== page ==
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AWS Launches CloudHSM, Hardware Security Module For Managing Cryptographic Keys (techcrunch.com)
45 points by ippisl 1634 days ago | hide | past | web | 23 comments | favorite

That is really expensive. You can start provisioning your own HSM for well under $5000 (of course, you can spend as much as you want :).

I'm guessing Amazon is counting on people who have large AWS deployments and want a closer HSM. You are paying a lot to reduce latency.

The Luna SA they are using doesn't come cheap. For an H/A setup with all the extras (backup tools, service contract) I was quoted ~$80k.

But the majority of people don't need that much HSM. And that's the interesting problem I see with this: the enterprise can afford it, but is going to be wary of using a cloud provider for this sensitive of data; and it's outside the budget of most startups. There is probably a tier in the middle, though, that Amazon expects will happily use the product.

If you're using an HSM for full DAR of your servers, you need all the H/A you can get. IF that HSM is down, you can't boot your systems, period. If that HSM crashes or is destroyed, you potentially lose everything.

You're paying for way more than latency reduction. You're also eliminating the overhead of buying, provisioning, supporting, etc. the whole system (which is definitely not pain free). The latency reduction is a nice added benefit, but it's definitely not the main one. Where are you even going to put your $5k HSM? In your $50k colo cage? Under your desk and route out via your home cable modem?

> $50k colo cage

Can you provide some evidence around these types of costs and benefits over a reasonably secure rack in a reasonably secure data center?

I don't understand the question? What evidence do you need? That a colo cage can be $50k/yr? Call Equinix and ask for some dedicated space.

Who's going to go through the trouble of buying and deploying full DAR with an HSM of their own, and then put it in a common shared hosting environment instead of a dedicated, secure environment?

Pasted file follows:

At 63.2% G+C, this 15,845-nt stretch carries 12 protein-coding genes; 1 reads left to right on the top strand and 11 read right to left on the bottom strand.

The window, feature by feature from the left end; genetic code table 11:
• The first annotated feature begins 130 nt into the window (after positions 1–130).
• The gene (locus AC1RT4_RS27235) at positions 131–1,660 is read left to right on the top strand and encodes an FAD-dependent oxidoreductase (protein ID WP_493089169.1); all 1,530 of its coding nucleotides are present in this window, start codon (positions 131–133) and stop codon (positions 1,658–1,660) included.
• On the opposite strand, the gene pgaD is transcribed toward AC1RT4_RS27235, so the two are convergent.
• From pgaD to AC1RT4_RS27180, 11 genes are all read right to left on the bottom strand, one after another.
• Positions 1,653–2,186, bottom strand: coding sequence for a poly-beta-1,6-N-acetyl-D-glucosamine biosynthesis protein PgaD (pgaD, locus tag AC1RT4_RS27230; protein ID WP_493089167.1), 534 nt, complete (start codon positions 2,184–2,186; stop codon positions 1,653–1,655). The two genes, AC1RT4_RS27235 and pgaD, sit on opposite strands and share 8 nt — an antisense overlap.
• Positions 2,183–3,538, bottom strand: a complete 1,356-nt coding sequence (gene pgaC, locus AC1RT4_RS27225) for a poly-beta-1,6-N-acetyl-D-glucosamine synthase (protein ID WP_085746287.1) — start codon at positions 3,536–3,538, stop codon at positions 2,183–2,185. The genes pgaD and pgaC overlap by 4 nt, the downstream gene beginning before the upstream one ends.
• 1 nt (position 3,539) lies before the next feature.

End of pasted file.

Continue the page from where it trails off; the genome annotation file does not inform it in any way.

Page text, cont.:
This is about a month old, now.

It's relevant to the discussion regarding living social's recent hack.

Disclaimer: I've never been a fan of storing my data on someone else's hard drives, but many others seem to think it's a good idea.

At any rate, how is this more secure? Amazon has physical access to S3 servers, and physical access to these new HSM things. So what exactly is the benefit? Is this just so companies can meet some security compliance regulations while keeping all their data Amazon's hard drives?

The entire point of HSM is that physical access does not compromise your keys. The keys are not stored on a disk, and if someone tries to pry it open, it will erase its memory. Check out their FAQ:


Extremely interesting paper on reverse engineering the Luna CA3, which is the same vendor Amazon is using:


Edit: And the final report: http://www.cl.cam.ac.uk/techreports/UCAM-CL-TR-592.pdf

Which says it took 7 months to do the reversing.

Their primary feature is tamper-resistant key management. It means you can store your keys in a data centre - where people you don't fully trust may have physical hardware access - yet still have an expectation of security. Something like this is useful whether you use Amazon or a traditional data center.

Yeah it's just compliance. But Amazon having physical access doesn't matter because this level of CIA (confidentiality, integrity, availability) is enforced by Amazon also, by contract.

It's also been tested for technical enforcement - the Luna SA stuff is FIPS certified.

How can you know that your instance is talking to the real CloudHSM and not a software emulation that can reveal the keys? At some point Amazon might be forced (by some wiretapping lawys, or subpoena) to fake the HSM presented to your instances and give others access to your keys.

Of course the attack window is considerably reduced, if they want to perform this attack they have to do it when you initially set up the CloudHSM, they can't replace it later with a fake HSM, but still...

Generally HSMs have manufacturer keys, too, so you'd need to compromise both Amazon and SafeNet (admittedly, both US companies which could be subject to court order...). The weak point is initial provisioning, as you point out.

Fuck, sadly I just talked to safenet at their booth at aws and they don't do this, so you are totally vulnerable to giving keys to a fake hsm, essentially making cloud hsm useless. Unless their booth dudes were misinformed.

Contracts are only a substitute for physical or cryptographic security when you're not the one with the most to lose from a successful compromise.

How do these devices differ from a £50 Cryptostick https://www.crypto-stick.com/ or a £10 OpenPGP SmartCard? http://g10code.com/p-card.html

Security, performance, and functionality/features.

They're generally FIPS 140-2 level 3 (and a couple are 4), so protected against physical and logical attacks.

Generally they have modexp accelerators and have performance equivalent to a main CPU (they used to be way faster than CPUs...).

Mainly, they have tools for multi-party key management, crypto fill, reset, etc. Some of which can work remotely/over the network, which is the main weakness of the low end smartcard in this environment.

Should be entertaining when this gets hacked.

The entire idea behind HSMs is to reduce the potential for them being hacked. These are FIPS 140-2 Tamper Proof devices. You rarely hear about these being hacked, if ever.

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